This version of the smash, in a 3x1 looks, adds a divide route from the tight end -- he runs deep and either continues down the field or sits down based on whether the middle of the field is open or closed. If you hit that corner a couple of times and the safety is maybe trying to slide that way a little too quickly, the quarterback can easily burn the defense down the seam. The backside receiver here is basically just running a post to exploit one-on-on coverage if the defense loads up on the front side.
The touchdown came on second down with two to go, so it made sense for Harris to take a chance down the field. In other situations, such as on third down, the better read might be to take the open crossing route over the lower-percentage throw. However, Harris' pass placement is excellent -- either Dupre's getting to that ball or it hits the turf, despite double coverage.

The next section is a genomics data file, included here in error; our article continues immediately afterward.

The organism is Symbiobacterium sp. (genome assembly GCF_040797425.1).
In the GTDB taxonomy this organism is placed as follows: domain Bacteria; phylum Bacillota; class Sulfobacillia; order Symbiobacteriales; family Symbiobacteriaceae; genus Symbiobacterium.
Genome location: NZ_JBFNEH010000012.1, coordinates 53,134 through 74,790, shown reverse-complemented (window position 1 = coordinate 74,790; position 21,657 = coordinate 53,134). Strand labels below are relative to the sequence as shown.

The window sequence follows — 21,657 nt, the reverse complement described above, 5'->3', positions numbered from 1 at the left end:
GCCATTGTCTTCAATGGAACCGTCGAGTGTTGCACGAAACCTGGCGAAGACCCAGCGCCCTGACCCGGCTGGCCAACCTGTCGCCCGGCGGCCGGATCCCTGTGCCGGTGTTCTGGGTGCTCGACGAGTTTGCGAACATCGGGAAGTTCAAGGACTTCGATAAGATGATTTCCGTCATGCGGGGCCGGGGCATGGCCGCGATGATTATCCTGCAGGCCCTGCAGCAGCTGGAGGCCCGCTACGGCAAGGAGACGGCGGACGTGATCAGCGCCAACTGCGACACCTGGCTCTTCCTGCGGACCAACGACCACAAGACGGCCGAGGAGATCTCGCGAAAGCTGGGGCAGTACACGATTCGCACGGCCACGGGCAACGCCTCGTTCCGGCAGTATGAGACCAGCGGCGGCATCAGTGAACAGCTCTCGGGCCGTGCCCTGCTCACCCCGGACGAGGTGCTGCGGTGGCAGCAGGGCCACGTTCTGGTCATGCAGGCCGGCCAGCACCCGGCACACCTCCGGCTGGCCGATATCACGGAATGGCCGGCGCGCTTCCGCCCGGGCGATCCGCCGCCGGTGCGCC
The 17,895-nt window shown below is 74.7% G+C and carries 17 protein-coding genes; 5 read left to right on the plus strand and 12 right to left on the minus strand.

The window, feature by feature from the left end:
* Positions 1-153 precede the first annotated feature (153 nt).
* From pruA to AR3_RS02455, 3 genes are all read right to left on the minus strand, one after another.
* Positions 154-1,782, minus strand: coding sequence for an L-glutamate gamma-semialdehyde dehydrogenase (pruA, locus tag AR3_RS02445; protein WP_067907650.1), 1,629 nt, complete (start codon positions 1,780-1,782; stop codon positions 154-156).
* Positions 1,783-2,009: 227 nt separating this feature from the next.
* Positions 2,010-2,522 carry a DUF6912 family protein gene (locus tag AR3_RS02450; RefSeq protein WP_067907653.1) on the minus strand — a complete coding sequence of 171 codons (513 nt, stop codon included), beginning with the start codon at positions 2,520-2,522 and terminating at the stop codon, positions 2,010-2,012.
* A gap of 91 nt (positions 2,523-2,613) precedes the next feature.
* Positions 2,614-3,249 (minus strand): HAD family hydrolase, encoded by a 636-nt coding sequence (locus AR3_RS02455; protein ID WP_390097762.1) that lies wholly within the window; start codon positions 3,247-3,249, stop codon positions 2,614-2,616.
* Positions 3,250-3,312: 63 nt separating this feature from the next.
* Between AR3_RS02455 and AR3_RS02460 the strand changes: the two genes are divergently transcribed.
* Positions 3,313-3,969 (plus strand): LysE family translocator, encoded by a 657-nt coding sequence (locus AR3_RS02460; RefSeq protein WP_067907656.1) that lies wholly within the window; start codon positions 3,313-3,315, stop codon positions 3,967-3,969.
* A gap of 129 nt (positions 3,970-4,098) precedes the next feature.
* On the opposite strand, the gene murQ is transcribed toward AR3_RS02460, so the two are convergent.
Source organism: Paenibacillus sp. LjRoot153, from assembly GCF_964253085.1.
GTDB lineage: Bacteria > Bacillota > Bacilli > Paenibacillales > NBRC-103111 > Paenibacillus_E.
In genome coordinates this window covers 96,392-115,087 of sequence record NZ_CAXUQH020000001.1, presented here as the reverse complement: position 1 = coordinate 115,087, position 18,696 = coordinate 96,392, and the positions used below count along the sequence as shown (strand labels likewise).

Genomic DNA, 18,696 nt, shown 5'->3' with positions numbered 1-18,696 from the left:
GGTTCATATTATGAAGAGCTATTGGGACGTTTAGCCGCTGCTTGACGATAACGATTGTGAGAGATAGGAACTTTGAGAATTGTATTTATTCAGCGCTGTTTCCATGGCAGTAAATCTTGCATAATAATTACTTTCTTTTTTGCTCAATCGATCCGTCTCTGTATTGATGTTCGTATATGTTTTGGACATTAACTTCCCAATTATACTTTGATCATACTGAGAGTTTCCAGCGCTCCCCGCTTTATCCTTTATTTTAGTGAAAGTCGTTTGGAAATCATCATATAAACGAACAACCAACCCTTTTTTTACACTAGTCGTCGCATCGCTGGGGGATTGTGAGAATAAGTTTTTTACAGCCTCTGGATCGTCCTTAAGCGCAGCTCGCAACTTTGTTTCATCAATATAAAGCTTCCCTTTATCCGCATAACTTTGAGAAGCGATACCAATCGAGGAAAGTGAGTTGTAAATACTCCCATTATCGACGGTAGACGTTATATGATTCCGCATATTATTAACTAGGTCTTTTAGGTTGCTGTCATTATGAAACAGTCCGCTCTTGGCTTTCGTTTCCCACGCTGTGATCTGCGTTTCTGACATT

There isn't some magical fix for LSU's passing game in 2015. It's going to take a bunch of little things coming together. But using the smash concept could help put some of LSU's playmakers in better positions, and give the quarterback an easy way to make the handful of big plays that the Tigers will need to open things up a little more for Leonard Fournette.